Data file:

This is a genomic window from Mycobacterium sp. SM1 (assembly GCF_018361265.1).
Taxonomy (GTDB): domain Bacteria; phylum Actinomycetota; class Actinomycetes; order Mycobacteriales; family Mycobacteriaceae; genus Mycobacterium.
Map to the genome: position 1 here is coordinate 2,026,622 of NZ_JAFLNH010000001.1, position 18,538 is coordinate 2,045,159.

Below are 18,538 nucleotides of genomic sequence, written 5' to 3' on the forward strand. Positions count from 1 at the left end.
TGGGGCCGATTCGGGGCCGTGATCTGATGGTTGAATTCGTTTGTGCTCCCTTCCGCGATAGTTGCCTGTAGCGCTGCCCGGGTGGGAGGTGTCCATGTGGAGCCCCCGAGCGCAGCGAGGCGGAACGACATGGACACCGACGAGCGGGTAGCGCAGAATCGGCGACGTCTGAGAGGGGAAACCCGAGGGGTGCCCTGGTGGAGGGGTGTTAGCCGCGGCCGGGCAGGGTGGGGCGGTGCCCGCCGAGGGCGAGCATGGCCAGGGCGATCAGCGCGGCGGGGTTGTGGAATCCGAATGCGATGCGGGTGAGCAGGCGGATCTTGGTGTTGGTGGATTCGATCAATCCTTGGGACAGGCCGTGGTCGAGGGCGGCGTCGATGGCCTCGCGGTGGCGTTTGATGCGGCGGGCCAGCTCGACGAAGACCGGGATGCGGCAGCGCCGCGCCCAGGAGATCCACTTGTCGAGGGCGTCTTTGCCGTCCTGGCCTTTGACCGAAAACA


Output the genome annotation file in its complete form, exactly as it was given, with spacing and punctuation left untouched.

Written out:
This is a genomic window from Mycobacterium sp. SM1 (assembly GCF_018361265.1).
Taxonomy (GTDB): domain Bacteria; phylum Actinomycetota; class Actinomycetes; order Mycobacteriales; family Mycobacteriaceae; genus Mycobacterium.
Map to the genome: position 1 here is coordinate 2,026,622 of NZ_JAFLNH010000001.1, position 18,538 is coordinate 2,045,159.

Below are 18,538 nucleotides of genomic sequence, written 5' to 3' on the forward strand. Positions count from 1 at the left end.
TGGGGCCGATTCGGGGCCGTGATCTGATGGTTGAATTCGTTTGTGCTCCCTTCCGCGATAGTTGCCTGTAGCGCTGCCCGGGTGGGAGGTGTCCATGTGGAGCCCCCGAGCGCAGCGAGGCGGAACGACATGGACACCGACGAGCGGGTAGCGCAGAATCGGCGACGTCTGAGAGGGGAAACCCGAGGGGTGCCCTGGTGGAGGGGTGTTAGCCGCGGCCGGGCAGGGTGGGGCGGTGCCCGCCGAGGGCGAGCATGGCCAGGGCGATCAGCGCGGCGGGGTTGTGGAATCCGAATGCGATGCGGGTGAGCAGGCGGATCTTGGTGTTGGTGGATTCGATCAATCCTTGGGACAGGCCGTGGTCGAGGGCGGCGTCGATGGCCTCGCGGTGGCGTTTGATGCGGCGGGCCAGCTCGACGAAGACCGGGATGCGGCAGCGCCGCGCCCAGGAGATCCACTTGTCGAGGGCGTCTTTGCCGTCCTGGCCTTTGACCGAAAACA